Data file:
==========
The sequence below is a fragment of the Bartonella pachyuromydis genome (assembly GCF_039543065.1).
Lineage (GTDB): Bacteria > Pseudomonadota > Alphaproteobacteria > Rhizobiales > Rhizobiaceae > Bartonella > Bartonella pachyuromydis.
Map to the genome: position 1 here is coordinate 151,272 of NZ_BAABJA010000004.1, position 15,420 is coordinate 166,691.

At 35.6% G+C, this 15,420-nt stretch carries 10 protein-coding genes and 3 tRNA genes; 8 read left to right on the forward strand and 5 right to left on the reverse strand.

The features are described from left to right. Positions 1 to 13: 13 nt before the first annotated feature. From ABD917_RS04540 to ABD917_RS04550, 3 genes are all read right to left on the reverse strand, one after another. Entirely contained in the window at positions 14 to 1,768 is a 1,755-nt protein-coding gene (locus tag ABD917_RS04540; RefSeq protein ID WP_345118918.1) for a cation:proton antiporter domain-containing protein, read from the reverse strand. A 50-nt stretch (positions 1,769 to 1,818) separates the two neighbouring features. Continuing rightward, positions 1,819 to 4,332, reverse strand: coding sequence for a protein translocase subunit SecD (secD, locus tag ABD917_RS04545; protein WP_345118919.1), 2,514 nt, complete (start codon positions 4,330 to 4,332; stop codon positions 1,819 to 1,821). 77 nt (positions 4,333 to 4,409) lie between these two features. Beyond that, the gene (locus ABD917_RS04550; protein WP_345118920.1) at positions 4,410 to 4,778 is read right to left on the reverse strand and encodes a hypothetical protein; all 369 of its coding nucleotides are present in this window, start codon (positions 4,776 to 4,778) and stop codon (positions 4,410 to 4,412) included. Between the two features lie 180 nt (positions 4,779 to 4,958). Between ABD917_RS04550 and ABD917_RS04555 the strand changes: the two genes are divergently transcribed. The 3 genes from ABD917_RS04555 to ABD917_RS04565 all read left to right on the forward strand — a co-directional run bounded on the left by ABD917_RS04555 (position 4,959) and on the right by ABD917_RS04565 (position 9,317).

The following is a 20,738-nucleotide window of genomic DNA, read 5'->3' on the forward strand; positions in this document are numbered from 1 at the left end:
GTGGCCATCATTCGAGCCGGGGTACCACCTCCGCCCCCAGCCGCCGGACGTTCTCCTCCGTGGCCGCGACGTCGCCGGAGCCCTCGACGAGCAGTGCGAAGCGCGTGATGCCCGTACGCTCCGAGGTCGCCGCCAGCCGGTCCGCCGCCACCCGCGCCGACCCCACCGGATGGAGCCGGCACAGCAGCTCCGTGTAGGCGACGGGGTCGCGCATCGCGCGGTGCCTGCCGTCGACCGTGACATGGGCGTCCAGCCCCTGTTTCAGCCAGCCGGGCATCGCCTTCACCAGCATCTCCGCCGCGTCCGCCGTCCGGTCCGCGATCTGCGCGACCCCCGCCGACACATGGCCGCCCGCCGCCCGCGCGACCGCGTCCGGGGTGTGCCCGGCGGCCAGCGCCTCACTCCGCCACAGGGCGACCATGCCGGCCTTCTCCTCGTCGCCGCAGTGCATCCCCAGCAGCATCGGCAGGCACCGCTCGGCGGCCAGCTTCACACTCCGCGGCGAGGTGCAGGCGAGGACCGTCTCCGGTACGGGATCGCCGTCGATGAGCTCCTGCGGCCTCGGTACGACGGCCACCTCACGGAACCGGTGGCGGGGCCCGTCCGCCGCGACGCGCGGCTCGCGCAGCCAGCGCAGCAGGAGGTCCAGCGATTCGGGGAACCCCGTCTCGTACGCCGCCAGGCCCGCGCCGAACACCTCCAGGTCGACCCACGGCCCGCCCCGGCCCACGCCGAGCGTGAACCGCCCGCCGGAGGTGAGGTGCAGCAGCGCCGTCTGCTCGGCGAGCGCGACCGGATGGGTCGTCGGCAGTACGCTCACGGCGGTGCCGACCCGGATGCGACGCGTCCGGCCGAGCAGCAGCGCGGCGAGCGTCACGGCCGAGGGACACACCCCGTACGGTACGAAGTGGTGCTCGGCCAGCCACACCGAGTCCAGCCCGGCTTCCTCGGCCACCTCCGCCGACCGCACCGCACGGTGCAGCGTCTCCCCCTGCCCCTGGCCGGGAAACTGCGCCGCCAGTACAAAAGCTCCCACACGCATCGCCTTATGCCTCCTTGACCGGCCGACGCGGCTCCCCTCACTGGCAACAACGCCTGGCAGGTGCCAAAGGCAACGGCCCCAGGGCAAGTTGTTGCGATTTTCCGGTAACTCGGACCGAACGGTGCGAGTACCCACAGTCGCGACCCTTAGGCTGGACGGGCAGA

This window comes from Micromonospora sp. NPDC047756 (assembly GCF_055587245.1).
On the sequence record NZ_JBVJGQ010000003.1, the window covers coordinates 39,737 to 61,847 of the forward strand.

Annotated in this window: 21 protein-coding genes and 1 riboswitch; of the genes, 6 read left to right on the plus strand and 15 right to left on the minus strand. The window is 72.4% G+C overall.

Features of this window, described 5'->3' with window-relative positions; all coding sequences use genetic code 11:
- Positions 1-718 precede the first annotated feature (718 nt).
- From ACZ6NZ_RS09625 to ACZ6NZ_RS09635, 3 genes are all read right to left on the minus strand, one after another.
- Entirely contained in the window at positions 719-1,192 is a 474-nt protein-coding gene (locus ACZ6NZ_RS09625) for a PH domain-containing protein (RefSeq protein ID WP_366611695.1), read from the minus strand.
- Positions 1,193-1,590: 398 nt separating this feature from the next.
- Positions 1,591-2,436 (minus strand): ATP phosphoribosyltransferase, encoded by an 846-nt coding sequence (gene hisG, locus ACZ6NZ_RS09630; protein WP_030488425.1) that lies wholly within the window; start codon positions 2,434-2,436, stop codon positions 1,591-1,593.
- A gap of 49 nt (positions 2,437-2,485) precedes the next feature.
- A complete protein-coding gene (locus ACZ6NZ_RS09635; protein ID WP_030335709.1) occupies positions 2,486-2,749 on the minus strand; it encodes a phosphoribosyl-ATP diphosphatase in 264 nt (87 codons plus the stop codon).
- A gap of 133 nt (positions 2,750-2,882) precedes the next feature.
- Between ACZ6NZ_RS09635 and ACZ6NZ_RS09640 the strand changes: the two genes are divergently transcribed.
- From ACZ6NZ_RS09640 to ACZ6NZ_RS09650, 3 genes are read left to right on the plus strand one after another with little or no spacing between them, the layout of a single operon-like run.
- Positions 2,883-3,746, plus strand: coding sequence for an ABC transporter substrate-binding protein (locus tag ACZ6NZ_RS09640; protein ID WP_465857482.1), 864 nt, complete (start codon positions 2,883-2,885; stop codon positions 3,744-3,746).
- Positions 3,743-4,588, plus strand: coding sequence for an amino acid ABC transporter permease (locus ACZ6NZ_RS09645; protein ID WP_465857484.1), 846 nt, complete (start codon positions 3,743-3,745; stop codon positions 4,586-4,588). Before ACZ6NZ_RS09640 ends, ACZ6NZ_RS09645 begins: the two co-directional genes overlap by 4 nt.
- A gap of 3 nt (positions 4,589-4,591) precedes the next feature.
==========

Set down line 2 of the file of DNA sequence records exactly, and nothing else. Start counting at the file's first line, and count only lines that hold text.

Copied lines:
Lineage (GTDB): Bacteria > Pseudomonadota > Alphaproteobacteria > Rhizobiales > Rhizobiaceae > Bartonella > Bartonella pachyuromydis.